Mexican-American labor leader and civil rights activist Cesar Chavez dedicated his life’s work to what he called the causa (the cause): the struggle of farm workers in the United States to improve their working and living conditions by organizing and negotiating contracts with their employers.
Engaged in the tactics of nonviolent resistance practiced by Mahatma Gandhi and Martin Luther King Jr., Chavez founded the National Farm Workers Association (later United Farm Workers of America) and achieved significant victories to raise wages and improve the working conditions of agricultural workers in the late 1960s and 1970s.
Youth and work as a community organizer
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Cesar Estrada Chavez was born in Yuma, Arizona on March 31, 1927. In the late 1930s, after losing their property to foreclosure, he and his family joined over 300,000 people who moved to California. during the Great Depression and became migrant farm workers.
Chavez dropped out of school after eighth grade and began working in the fields full time. In 1946, he joined the United States Navy, serving for two years in a separate unit. After his service was over, he returned to farm work and married Helen Fabela, with whom he would eventually have eight children (and 31 grandchildren).
In 1952, Chavez was working in a lumber yard in San Jose when he became a grassroots organizer for the Community Service Organization (CSO), a Latino civil rights group. Over the next decade, he worked to register new voters and fight racial and economic discrimination, and became the national director of the OSC. Chavez resigned from the CSO in 1962, after other members refused to support his efforts to form a union for agricultural workers. That same year, he used his savings to found the National Farm Workers Association (NFWA) in Delano, California.
Founding of the National Farm Workers Association and the 1965 grape strike
Chavez knew firsthand the struggles of the country’s poorest and most helpless workers, who worked to put food on the country’s tables while often starving themselves. Not covered by minimum wage laws, many earned as little as 40 cents an hour and were not eligible for unemployment insurance. Previous attempts to unionize farm workers had failed, as California’s powerful agricultural industry retaliated with all the weight of their money and political power.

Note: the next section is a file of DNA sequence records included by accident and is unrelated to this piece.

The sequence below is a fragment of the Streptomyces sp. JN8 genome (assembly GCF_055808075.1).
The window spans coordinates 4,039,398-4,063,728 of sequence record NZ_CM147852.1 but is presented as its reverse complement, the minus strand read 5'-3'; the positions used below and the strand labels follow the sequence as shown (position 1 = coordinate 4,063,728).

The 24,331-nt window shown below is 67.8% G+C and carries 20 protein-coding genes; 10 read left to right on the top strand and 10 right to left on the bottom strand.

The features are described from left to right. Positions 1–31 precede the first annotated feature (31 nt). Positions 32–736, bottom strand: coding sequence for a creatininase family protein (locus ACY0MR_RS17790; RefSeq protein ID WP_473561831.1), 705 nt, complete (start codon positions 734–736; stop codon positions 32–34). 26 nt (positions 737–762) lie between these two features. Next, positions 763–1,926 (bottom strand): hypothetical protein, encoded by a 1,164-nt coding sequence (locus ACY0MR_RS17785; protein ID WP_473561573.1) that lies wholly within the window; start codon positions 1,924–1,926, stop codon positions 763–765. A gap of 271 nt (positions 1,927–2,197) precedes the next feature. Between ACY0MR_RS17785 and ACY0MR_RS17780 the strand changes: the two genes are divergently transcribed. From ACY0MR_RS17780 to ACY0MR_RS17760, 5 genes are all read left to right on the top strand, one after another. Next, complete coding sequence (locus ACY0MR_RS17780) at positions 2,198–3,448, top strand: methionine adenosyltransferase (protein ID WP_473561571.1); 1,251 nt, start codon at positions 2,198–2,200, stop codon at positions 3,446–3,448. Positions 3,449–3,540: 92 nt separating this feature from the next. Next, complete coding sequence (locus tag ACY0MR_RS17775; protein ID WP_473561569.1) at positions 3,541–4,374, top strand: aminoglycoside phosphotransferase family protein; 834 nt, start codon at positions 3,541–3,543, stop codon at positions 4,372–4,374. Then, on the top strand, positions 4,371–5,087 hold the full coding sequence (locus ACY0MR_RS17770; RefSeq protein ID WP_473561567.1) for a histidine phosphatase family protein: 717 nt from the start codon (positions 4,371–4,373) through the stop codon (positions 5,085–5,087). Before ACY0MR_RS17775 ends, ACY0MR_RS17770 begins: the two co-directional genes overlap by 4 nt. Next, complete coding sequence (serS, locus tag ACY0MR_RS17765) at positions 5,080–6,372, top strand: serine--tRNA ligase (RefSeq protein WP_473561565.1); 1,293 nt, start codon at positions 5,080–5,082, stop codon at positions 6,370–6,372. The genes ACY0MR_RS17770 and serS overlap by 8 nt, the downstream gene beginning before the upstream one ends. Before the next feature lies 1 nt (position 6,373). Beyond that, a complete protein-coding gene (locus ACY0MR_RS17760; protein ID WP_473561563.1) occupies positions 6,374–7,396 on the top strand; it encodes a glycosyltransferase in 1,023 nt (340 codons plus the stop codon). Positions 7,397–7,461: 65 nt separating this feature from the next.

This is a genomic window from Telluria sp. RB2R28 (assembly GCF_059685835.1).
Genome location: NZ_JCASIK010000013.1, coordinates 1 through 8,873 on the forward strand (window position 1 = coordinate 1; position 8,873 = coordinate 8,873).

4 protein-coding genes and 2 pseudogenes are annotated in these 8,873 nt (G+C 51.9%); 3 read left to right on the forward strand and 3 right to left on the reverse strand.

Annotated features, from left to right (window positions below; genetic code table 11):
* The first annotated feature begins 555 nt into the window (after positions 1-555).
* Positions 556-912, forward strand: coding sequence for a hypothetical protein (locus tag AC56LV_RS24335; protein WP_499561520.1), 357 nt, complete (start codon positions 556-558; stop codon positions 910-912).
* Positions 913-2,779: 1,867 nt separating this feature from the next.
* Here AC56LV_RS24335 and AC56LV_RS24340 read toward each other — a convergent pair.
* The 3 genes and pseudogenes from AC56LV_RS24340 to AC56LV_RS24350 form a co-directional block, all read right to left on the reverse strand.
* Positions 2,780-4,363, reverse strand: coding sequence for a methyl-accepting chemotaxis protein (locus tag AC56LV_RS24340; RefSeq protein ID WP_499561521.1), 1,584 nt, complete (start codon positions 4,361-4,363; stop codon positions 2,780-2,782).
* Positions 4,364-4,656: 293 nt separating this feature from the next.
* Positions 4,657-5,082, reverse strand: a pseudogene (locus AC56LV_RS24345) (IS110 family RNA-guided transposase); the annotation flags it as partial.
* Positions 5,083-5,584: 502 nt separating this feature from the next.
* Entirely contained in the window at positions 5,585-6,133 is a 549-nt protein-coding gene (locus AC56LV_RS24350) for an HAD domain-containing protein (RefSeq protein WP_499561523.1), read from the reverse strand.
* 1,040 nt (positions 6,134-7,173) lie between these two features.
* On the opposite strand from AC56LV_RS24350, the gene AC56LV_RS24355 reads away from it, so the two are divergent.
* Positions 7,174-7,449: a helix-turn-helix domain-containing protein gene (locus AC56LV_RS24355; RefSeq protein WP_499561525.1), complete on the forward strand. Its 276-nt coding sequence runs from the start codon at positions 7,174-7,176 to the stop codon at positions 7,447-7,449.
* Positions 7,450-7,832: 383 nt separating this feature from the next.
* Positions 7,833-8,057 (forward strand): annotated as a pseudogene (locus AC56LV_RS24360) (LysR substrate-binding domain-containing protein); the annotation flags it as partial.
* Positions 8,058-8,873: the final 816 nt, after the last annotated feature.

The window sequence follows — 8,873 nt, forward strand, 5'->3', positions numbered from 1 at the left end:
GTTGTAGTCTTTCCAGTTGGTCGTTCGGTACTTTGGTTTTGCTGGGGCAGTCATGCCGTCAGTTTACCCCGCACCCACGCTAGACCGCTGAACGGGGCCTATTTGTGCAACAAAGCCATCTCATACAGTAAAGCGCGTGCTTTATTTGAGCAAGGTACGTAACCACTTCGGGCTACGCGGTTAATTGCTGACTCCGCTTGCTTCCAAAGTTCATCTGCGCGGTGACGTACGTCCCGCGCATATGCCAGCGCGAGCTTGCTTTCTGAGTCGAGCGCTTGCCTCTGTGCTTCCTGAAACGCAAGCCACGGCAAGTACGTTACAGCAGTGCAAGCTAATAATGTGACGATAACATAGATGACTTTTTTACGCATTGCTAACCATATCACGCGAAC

Chavez was inspired by the nonviolent civil disobedience initiated by Gandhi in India and the example of Saint Francis of Assisi, the 13th century Italian nobleman who gave up his material wealth to live with and work on behalf of the poor. Working hard to build the NFWA alongside fellow organizer Dolores Huerta, Chavez traveled the San Joaquin and Imperial valleys to recruit union members. Meanwhile, Helen Chavez worked in the fields to support the family, as they struggled to stay afloat.
In September 1965, the NFWA launched a strike against California winegrowers alongside the Farm Workers’ Organizing Committee (AWOC), a group of Filipino-American workers. The strike lasted five years and turned into a nationwide boycott of California grapes. The boycott garnered broad support, thanks to the highly visible campaign led by Chavez, who led a 340-mile march from Delano to Sacramento in 1966 and began a well-publicized 25-day hunger strike in 1968.
“I am convinced that the true act of courage, the strongest act of manhood, is to sacrifice yourself for others in a completely non-violent struggle for justice,” said Chavez, in a speech read on his behalf at the end. of his first hunger strike. . “To be a man is to suffer for others. May God help us to be men. “
READ MORE: How Cesar Chavez joined Larry Itliong in pushing for farm workers’ rights
The United Farm Workers and Chavez’s Later Career
The grape strike and boycott ended in 1970, as farm workers reached a collective agreement with leading winegrowers that increased workers’ wages and gave them the right to organize. The NWFA and AWOC merged in 1966 to form the United Farm Workers Organizing Committee, which in 1971 became the United Farm Workers of America (UFW).
Throughout the 1970s, Chavez continued to lead the union’s efforts to secure employment contracts for agricultural workers in the agricultural industry, using the same non-violent strike and boycott techniques. In 1972, he went on a second hunger strike to protest an Arizona law banning farm workers from organizing and demonstrating. Through the efforts of the UFW, California passed the landmark Agricultural Labor Relations Act in 1975, giving all farm workers the right to organize and negotiate better wages and working conditions.
In the mid-1980s, Chavez focused UFW’s efforts on a campaign to highlight the dangers of pesticides to farm workers and their children. In 1988, at the age of 61, he began his third hunger strike, which lasted 36 days.
Chavez died in his sleep on April 23, 1993, at the age of 66. The following year, President Bill Clinton awarded him a posthumous Presidential Medal of Freedom, the country’s highest civilian honor. As a sign of the union leader’s lasting influence, Barack Obama borrowed a slogan from Chavez:Si, se puede, or “Yes, we can” – during his successful run to become the first black president of the United States in 2008.
Maureen Pao, “Cesar Chavez: Life Behind a Legacy of Farm Workers’ Rights.” NPR, August 12, 2016.
Miriam Pawel, The crusades of Cesar Chavez. (Bloomsbury Publishing, 2014)
California Hall of Fame: Cesar Chavez. California Museum.